approved http://cogestion.es/components/com_k2/templates/default/itemform.php geneva;”>The parents of the sixth – and youngest – teenager murdered on London’s streets this year today led tributes to their “angel”.
The UK London Evening Standard newspaper reports that Kevin, whose name was listed on the missing persons’ register following his disappearance from his South Norwood home in July, was today described as a kind, funny and quiet boy with an unforgettable smile.
The Permanent Secretary in the Ministry of Foreign Affairs, Amb. James Mugume, was not readily available for comment.
Kevin was on the route 202 bus through Lee Green towards Charlton when an argument is believed to have broken out.
Witnesses called 999 when he was seen staggering in the street next to Sainsbury’s in Burnt Ash Road, Lee, at about 9.45pm on Saturday.
Paramedics performed emergency surgery at the roadside before taking him to a south London hospital where he died.
The incident follows the stabbing of a son to Rwanda Senate president Dr Jean Damascene Ntawukuriryayo in Brussels late last month as he was in transit back to school in the US.
Roger Ntawukuriryayo, a university student, left Rwanda after a two month holiday before making a stopover in Brussels to pick some documents that he needed, according to his family.
Media reports indicates that Roger, in his early 20s, was ambushed by a gang of about eight black men, in the company of two Rwandans and one Congolese friend.
He was stabbed in the abdomen and later rushed to a hospital where he was admitted in the intensive care unit.
Meanwhile, family and school friends from Crown Woods College in Eltham created a shrine of flowers, cards, pictures and candles at the spot where Kevin fell.
His mother wrote: “Kevin. You are an angel. Rest in peace, love Mama.”
A friend called Jesse wrote: “Never be forgotten. You was always nice to everyone. To good for this Earth. Heaven needed another angel and you are perfect for the job.”
Another friend, Ria, wrote: “Why you? The nicest boy ever. RIP.”
Responding to the messages of love, his father added a hand-written message reading: “Thankyou all for va luv 4 Kevin, Papa.”
Around 30 youngsters gathered as they cried and hugged one another at the makeshift shrine.
“He always had a grin on his face and was always trying to make everyone laugh,” said a friend who declined to be named.
“He had a lot of friends. He was never in trouble, he wasn’t a bad kid. He didn’t deserve this.”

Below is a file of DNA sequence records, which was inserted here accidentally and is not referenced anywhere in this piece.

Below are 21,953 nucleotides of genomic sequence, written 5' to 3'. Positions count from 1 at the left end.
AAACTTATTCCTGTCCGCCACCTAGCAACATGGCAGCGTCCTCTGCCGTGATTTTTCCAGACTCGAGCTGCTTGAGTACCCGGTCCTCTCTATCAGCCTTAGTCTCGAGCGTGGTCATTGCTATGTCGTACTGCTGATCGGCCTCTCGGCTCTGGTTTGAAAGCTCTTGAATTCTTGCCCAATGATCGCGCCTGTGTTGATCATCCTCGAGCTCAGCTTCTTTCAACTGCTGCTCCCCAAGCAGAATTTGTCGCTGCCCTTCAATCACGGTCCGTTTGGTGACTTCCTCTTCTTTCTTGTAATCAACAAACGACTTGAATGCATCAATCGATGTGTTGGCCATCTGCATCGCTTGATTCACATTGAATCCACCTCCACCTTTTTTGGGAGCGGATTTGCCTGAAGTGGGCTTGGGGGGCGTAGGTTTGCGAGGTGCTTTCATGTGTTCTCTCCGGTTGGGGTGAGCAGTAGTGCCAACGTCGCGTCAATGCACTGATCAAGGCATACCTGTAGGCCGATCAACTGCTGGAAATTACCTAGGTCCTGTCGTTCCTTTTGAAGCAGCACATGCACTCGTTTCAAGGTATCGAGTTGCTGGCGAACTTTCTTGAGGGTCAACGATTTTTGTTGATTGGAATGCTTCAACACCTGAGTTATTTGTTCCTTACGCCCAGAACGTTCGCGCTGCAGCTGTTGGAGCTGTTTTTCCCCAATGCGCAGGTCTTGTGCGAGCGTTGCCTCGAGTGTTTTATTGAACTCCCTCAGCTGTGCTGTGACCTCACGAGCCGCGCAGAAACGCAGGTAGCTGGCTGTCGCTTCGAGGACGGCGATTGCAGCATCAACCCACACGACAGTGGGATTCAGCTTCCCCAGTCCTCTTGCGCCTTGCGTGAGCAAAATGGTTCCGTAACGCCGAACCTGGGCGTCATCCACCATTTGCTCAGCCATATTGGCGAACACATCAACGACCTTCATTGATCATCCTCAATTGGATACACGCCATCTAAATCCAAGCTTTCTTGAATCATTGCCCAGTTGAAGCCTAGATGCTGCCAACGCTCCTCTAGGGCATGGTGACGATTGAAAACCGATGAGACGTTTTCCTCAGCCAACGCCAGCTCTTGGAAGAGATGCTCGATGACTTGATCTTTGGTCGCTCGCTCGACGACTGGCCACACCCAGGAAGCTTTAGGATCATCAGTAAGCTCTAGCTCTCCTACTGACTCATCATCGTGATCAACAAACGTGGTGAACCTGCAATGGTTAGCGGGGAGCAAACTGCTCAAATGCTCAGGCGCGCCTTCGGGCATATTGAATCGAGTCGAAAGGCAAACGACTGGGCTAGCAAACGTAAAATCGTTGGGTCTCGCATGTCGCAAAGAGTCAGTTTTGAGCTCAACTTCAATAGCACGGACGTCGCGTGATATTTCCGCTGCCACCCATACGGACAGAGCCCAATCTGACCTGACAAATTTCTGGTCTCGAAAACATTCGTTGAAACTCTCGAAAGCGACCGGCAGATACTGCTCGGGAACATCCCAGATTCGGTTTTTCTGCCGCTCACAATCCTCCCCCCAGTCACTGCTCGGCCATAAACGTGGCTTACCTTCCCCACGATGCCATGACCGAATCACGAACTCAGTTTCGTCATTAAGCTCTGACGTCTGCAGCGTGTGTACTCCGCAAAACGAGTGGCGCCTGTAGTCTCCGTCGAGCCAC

Hundreds of school friends from his primary school, Eltham Green, posted tributes on a Facebook page set up in Kevin’s memory.
One mother, Stacey Palmer, wrote: “Such sad news to wake up to this morning. You were a good friend to my eldest and I remember your cheeky smile from primary school. You are safe where no one can hurt you anymore.”
Kevin was knifed just a few hundred yards away from the bakery where a 16-year-old altar boy, Jimmy Mizen, was murdered four years ago.
Jimmy’s dad Barry Mizen offered his sympathy to Kevin’s family, and said his death would only make him more determined than ever in his family’s efforts to deal with the root causes of teenage murders.
He said the number of teenagers killed in the capital had fallen since his son was killed, but added: “What hasn’t changed is the attitude which is still prevalent, where you get to a stage where it’s quite okay to actually kill somebody.”
Appealing for witnesses to come forward, he said: “We need to stand together and say “This isn’t good enough, we don’t want to live in a society where people kill each other – we don’t want to live in communities which are blighted by violence.”
A Scotland Yard spokesman said police were studying CCTV footage from the bus to see if Kevin was attacked while he was still on board or as he stepped off.
A second bus stop, a mile away from the scene of the stabbing, was sealed off and was being checked for fingerprints while a separate team lifted manhole covers and searched a river in a hunt for a weapon.
The spokesman said: “Officers are trying to establish if there was some sort of altercation on board the bus which led to the incident.”
Three teenagers were arrested on suspicion of murder and were questioned at a south London police station on Sunday.
The number of teenage killings in the capital has fallen significantly in recent years.
The toll reached a record 29 in 2008. It fell to 15 the following year before rising again to 19 in 2010 and then falling to 15 again last year.
So far in 2012, four teenagers have been stabbed to death, one has suffered fatal head injuries and another was strangled.